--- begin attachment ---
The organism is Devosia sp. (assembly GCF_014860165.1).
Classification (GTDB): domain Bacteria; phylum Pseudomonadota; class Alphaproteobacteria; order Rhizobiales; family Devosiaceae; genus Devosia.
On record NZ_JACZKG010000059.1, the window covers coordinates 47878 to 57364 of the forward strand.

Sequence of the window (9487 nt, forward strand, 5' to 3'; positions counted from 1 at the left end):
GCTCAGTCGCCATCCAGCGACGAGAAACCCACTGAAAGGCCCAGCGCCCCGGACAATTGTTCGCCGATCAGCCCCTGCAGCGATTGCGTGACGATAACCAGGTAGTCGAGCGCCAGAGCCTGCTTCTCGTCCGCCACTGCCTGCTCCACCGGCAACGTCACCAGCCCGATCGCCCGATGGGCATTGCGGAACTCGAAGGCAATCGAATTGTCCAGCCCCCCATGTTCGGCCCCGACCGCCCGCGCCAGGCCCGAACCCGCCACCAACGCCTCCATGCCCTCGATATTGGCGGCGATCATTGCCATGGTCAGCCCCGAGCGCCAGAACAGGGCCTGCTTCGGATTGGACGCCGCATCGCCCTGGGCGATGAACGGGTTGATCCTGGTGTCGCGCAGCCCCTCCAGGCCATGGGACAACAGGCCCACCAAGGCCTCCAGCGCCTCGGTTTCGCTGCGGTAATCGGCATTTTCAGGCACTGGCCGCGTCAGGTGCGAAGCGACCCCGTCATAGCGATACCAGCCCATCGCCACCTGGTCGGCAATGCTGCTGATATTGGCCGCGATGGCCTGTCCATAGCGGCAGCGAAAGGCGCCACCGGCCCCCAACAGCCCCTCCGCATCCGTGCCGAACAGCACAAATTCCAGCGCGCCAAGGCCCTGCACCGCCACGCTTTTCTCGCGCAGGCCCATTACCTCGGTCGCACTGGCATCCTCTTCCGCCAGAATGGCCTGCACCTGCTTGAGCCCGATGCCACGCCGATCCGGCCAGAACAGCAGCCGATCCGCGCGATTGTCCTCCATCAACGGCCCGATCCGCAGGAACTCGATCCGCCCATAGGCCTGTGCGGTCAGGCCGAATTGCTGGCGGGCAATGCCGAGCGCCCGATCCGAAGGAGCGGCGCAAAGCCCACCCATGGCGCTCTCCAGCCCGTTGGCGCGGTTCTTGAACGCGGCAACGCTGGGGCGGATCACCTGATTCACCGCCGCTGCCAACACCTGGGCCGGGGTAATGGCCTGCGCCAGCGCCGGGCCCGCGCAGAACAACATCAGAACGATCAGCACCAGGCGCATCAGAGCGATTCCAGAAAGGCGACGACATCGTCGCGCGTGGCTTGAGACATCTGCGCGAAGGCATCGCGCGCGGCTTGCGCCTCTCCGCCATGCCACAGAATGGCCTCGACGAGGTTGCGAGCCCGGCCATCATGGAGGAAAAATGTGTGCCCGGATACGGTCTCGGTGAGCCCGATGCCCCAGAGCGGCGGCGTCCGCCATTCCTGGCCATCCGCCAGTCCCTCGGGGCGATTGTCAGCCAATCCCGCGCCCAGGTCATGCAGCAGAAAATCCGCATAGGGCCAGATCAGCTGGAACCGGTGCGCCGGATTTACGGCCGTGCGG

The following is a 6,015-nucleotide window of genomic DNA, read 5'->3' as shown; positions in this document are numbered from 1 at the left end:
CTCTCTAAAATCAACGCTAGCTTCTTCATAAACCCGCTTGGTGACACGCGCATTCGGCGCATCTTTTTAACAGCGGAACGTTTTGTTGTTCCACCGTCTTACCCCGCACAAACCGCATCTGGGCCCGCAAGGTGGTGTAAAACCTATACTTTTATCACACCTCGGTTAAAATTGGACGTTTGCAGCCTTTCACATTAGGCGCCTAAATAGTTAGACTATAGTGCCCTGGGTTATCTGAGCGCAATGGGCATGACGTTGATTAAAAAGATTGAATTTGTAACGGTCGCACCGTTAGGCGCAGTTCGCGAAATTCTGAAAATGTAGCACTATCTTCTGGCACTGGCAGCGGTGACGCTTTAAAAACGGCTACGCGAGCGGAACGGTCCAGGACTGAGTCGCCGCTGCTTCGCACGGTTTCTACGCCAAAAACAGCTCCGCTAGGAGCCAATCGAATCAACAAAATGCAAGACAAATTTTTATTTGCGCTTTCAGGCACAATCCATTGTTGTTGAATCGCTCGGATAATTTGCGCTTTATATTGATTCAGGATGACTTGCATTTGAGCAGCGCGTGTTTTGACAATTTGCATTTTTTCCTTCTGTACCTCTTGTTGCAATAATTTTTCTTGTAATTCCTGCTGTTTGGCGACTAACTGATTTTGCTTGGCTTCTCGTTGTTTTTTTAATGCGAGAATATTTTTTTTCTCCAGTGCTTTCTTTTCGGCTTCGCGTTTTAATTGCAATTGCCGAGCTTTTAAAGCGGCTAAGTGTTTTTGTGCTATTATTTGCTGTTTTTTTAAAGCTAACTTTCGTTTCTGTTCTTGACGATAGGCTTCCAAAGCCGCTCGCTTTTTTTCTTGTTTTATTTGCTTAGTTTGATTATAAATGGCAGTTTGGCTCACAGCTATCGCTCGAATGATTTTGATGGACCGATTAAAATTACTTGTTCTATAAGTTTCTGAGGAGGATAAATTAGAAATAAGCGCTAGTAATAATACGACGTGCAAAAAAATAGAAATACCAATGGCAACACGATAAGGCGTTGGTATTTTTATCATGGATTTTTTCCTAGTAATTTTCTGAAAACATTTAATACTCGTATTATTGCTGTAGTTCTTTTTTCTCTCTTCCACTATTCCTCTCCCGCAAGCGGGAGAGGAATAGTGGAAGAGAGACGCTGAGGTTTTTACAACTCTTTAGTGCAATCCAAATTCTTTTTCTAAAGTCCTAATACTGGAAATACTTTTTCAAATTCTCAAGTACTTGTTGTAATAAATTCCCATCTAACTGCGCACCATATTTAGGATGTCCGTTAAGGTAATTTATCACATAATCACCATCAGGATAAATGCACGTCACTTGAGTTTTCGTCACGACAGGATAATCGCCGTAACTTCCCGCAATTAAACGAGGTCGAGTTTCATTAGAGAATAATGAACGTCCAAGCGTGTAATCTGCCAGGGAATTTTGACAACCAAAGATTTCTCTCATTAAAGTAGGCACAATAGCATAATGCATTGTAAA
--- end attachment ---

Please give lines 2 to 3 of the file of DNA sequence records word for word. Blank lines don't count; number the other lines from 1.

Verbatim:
Classification (GTDB): domain Bacteria; phylum Pseudomonadota; class Alphaproteobacteria; order Rhizobiales; family Devosiaceae; genus Devosia.
On record NZ_JACZKG010000059.1, the window covers coordinates 47878 to 57364 of the forward strand.